International studies have uncovered an unfortunate trend: students are becoming less interested in science. Especially at the middle school level, students are finding it difficult to become excited about science. And, according to this study's authors, that's not just a problem for students' performance on tests: “This is an important issue for science educators because disengaged students are less likely to become informed future citizens who use natural, scientific, and technological resources responsibly for a sustainable future.”
Increasingly, researchers are thinking about scientific literacy in terms of not only what students know, but also how they apply what they know. (For more on how students apply science, see the Other Research section in this Research Bulletin for analysis of the 2006 Programme for International Student Assessment results.) This study examined whether one technique—writing stories with embedded scientific concepts—could help students learn new concepts and also apply them in novel settings, thereby building their interest in science.
The authors point to previous research that suggests that writing tasks, including imaginative writing, can improve student learning and motivation. They considered a recent qualitative study in which fourth-grade students wrote an ecological mystery. That study found that students were engaged and interested, built scientific knowledge, and improved their literacy skills. The authors of this paper took that idea further by developing a short-story format (which they suggest is easier to implement) and devising a more rigorous research design to test the effects of the approach.
In this study, students completed writing tasks that involved the socio-scientific issue of biosecurity (namely, the threat of introduced species). The authors argue that socio-scientific issues are ideal for building applied scientific literacy because these issues blend scientific concepts and current social issues. Within the context of learning about issues such as biosecurity, students interpret data, evaluate claims, analyze and generate arguments, and assess (and sometimes develop their own) moral viewpoints. (For more research on these kinds of issues, see the summary titled “Researchers Probe Students' Reasoning on Socio-Scientific Issues” in this section of the Research Bulletin.)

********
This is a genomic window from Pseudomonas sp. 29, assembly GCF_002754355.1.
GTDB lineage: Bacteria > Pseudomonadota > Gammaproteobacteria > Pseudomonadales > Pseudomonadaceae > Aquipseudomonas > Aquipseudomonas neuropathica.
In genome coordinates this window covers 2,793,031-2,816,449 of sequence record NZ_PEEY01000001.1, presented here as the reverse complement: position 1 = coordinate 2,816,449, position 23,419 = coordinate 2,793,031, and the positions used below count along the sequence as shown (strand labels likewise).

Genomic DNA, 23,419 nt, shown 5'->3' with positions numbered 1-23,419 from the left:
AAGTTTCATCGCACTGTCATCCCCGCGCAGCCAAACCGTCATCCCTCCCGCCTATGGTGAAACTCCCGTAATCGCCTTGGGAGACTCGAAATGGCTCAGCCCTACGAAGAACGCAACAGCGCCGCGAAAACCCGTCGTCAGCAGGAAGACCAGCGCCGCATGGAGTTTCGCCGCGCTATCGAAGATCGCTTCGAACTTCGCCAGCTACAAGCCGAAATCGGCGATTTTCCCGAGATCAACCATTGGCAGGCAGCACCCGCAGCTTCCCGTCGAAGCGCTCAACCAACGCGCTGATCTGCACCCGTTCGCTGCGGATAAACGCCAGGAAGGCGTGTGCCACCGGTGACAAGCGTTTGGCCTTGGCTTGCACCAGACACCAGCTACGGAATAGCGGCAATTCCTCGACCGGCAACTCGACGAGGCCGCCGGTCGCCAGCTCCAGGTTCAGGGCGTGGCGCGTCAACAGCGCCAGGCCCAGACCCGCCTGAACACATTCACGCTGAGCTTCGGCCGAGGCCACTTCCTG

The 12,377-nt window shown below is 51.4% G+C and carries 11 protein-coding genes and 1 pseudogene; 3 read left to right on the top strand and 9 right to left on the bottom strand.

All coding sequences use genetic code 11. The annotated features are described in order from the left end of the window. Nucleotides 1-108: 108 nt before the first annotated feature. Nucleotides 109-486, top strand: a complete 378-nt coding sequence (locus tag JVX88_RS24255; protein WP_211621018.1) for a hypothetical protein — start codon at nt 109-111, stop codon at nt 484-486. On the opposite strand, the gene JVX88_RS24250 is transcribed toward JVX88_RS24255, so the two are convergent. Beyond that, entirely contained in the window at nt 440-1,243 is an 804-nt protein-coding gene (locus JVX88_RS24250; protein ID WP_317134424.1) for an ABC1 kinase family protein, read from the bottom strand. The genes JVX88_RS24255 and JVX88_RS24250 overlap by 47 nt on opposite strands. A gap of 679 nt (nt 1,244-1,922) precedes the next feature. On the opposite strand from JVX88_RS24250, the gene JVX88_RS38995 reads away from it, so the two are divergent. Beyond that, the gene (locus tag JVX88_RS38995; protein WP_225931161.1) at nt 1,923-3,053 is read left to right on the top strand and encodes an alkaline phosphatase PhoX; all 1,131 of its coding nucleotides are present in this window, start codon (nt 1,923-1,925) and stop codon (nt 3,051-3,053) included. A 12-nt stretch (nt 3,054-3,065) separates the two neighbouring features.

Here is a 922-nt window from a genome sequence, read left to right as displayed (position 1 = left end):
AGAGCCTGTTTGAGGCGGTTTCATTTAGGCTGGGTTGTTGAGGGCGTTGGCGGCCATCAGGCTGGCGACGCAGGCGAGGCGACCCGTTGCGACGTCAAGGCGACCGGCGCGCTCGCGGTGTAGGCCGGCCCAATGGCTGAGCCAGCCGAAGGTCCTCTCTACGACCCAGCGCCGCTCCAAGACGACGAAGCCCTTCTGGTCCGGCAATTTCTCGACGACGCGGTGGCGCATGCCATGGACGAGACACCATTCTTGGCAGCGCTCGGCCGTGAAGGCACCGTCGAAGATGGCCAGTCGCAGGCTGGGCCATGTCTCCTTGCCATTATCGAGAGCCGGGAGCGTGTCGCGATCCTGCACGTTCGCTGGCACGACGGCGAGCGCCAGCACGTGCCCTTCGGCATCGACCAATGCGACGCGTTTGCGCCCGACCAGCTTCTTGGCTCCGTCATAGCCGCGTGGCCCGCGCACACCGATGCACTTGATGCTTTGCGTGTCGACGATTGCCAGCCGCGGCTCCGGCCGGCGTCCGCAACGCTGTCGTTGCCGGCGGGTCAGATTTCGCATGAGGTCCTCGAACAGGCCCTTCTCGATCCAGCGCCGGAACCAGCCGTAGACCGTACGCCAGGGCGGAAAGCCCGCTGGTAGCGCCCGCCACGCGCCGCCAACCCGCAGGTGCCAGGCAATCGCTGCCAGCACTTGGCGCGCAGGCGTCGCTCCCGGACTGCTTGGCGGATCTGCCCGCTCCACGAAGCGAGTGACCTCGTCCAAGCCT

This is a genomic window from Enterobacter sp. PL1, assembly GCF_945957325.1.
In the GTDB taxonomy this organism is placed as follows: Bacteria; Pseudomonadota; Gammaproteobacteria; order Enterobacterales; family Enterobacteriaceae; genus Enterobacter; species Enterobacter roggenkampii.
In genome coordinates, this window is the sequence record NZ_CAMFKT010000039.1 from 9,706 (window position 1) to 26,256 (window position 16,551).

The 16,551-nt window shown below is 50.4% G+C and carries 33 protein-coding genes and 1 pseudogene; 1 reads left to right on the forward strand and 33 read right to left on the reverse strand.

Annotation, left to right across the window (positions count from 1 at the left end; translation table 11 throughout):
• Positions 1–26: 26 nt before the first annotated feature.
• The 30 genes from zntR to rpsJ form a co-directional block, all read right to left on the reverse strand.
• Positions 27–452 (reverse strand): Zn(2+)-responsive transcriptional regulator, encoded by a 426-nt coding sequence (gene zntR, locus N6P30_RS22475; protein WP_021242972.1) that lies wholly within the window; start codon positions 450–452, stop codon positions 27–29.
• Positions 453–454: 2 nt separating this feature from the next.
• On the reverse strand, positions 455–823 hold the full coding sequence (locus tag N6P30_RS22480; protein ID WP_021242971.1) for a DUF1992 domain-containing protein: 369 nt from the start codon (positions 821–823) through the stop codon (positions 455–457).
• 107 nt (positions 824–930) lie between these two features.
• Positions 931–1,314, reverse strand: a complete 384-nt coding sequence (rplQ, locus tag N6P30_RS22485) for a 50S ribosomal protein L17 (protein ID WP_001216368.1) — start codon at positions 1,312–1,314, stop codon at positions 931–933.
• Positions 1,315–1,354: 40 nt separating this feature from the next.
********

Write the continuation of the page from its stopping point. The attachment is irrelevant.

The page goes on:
Conducted in Australia, the study involved two sixth-grade science classes of 28 and 27 students. One group served as a control group and received the standard curriculum on microorganisms. The other class served as a treatment group, and in addition to the standard curriculum, completed the writing task. Both groups completed an online questionnaire, the BioQuiz, that helped researchers gauge students' knowledge, interest, confidence, and scientific literacy. The researchers also followed up with interviews.
The writing task was to write short stories, which the researchers called BioStories. These stories were based on writing prompts that depicted a scenario (for example, the late Steve Irwin and a young girl discuss the need for quarantines at a customs checkpoint). A project website provided links to relevant scientific information, and instructors asked students to incorporate that information into their stories.
The researchers generated three key findings about the students who completed the writing project:
• The students became more familiar with and knowledgeable about biosecurity and related biological concepts than the students in the control group.
• The students' interest in science improved significantly more than the students in the control group.
• The students' scientific content scores for their writing samples improved significantly, which demonstrates an improvement in their derived sense of scientific literacy.
Interviews with the students supported these findings, with the students expressing enjoyment about learning new things, researching information, and writing their stories. In the words of one student: “It was kind of interesting writing about something I really didn't know about because I learned about the subject.”
The researchers found the results to be promising and encourage middle school teachers to use these writing techniques. But further research, particularly with larger sample sizes, could confirm the results. And more research could help clarify which is more important: the topic or the writing approach itself.
The Bottom Line
<p>Research and practice have suggested that middle school students can be difficult to engage through traditional science curriculum. This study tested a novel approach in which students used writing prompts to create original short stories that incorporated scientific information on a relevant socio-scientific topic. The researchers concluded that this approach can help students learn scientific concepts, become more interested in science, and improve their derived sense of scientific literacy. The researchers encourage middle school science teachers to adopt the approach where appropriate.</p>